Unread post by kiwi » Wed May 09, 2012 8:15 pm

Thanks Tolenio,enjoyed that read , interesting thoughts :idea: ... Peter Mungo Jupp authored a TPOD last year that might be of interest :) ... ... 02gold.htm
Battered against the rocks by huge waves whipped up by winds of over 160 kilometers per hour, she quickly broke up. Most of the passengers and crew, a total of over 450 people, died. Many of them were killed by being dashed against the rocks by the waves rather than drowned. Others were drowned, weighed down by the belts of gold they were wearing around their bodies. The survivors, 21 passengers and 18 crew members, were all men, with no women or children saved.

The 'Royal Charter' storm was the worst of the entire nineteenth century with a total of 133 ships sunk during the storm. The death toll was around 800. What had caused this unprecedented megastorm? I believe we can look to another event that shows us precisely where our weather comes from.

In the heavens, the solar superstorm of 1859, also known as the 'Carrington Event', was the most powerful solar storm in recorded history. Richard Carrington sketched its magnitude whilst observing the bright flashes of a solar flare on the surface of the sun.

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Re: Summer 1859 vs Carrington Super Flare 1859

Unread post by tolenio » Thu May 10, 2012 3:31 am


The interesting part there is this...
One more phenomena occurred that is painfully coincidental and baffles modern science. The world wide flu epidemic of 1859 was one of the worst ever, causing half a million deaths (Duffy. J.- Louisiana University press). Could solar flares and the CME's synchrotron radiation stimulate viral growth?
In most mammals elevated geomagnetic activity causes a non specific stress adaptation.
Magnetic storms as a stress factor.
SI Rapoport, TD Boldypakova, NK Malinovskaia… - Biofizika, 1998 -
The functional characteristics variations during the magnetic storms were observed in both
the healthy humans and in patients with cardio-vascular diseases as well as in cosmonauts
at SOYUZ spacecraft and MIR station. These characteristics revealed a nonspecific ...
The biology then increases the rate it uses its vitamin D reserves to cope with the stress. Cells access their DNA library to find the proper response to the geomagnetic stress, and to unlock the DNA library it requires a molecule of vitamin D. This accessing of the DNA library keeps cycling until the stress stimuli is gone. This chews up vitamin D reservses. Every cell chewing up vitamin D reserves simultaneously leads to vitamin D deficiency.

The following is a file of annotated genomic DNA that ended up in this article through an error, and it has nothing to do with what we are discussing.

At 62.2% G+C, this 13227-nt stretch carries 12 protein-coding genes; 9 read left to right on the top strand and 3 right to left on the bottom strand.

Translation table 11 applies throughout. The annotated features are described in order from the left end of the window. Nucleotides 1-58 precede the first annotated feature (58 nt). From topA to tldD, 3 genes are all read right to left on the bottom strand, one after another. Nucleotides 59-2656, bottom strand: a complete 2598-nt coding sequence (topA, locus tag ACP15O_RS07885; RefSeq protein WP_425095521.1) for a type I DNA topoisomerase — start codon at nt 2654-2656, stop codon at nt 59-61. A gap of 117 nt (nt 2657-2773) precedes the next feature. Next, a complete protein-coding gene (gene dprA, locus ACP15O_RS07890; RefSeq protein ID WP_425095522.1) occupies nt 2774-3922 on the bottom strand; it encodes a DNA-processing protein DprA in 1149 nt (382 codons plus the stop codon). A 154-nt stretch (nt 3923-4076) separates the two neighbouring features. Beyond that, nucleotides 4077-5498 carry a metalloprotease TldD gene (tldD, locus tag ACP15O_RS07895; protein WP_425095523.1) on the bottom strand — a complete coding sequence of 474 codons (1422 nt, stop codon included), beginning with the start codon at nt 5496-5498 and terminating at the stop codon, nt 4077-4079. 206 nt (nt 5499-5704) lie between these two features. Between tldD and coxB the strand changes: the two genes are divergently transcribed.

But vitamin D is critical to for the immune system in fighting influenza...
Randomized trial of vitamin D supplementation to prevent seasonal influenza A in schoolchildren
[HTML] from ajcn.orgM Urashima, T Segawa, M Okazaki… - … American journal of …, 2010 - Am Soc Nutrition
... The participants were asked to take 3 tablets twice daily (total: 1200 IU vitamin D 3 or placebo ...
One bottle was to be consumed in 15 d. They were also asked to return the ... from school, times
of visits to clinics or hospitals, hospital admissions, and cases of influenza, fever, asthma ...
With these studies in mind the extreme geomagnetic event of Sept. 1859 (and suspected higher levels of GMA that solar season) would have depleted mammillian vitamin D reserves.

More cases of influenza more mutation and recombination of influenza virus strains allowing for more virulent strains to emerge causing elevated deaths and epidemic and pandemic response depending on virulence.
Vitamin D deficiency and mortality risk in the general population: a meta-analysis of prospective cohort studies
Armin Zittermann, Simona Iodice, Stefan Pilz, William B Grant, Vincenzo Bagnardi, and Sara Gandini
Results: For “highest compared with lowest” categories of 25(OH)D, the estimated summary RR of mortality was 0.71 (95% CI: 0.50, 0.91). In the parametric model, the estimated summary RRs (95% CI) of mortality were 0.86 (0.82, 0.91), 0.77 (0.70, 0.84), and 0.69 (0.60, 0.78) for individuals with an increase of 12.5, 25, and 50 nmol 25(OH)D serum values/L, respectively, from a median reference category of ∼27.5 nmol/L. There was, however, no significant decrease in mortality when an increase of ∼87.5 nmol/L above the reference category occurred.

Conclusion: Data suggest a nonlinear decrease in mortality risk as circulating 25(OH)D increases, with optimal concentrations ∼75–87.5 nmol/L.
I suspect super flares can impact biology in ways we do not recognize. Although recent research is changing what optimal vitamin D is upwards (100-150 nmol/L). Naked apes evolving naked under the sun make lots of vitamin D daily at the equator where humans evolved.

There is one report from 1918 that is undeniable about influenza and vitamin D using sunlight.
William A. Brooks - Surgeon General Massachusetts
Am J Public Health (N Y). 1918 October; 8
Makes sense when you look at it that way. No mystery for modern science.

Super flares (all elevated GMA) affect biology.

"The Pharisees and the scholars have taken the keys of knowledge and have hidden them. They have not entered nor have they allowed those who want to enter to do so. As for you, be as sly as snakes and as simple as doves." Gospel of Thomas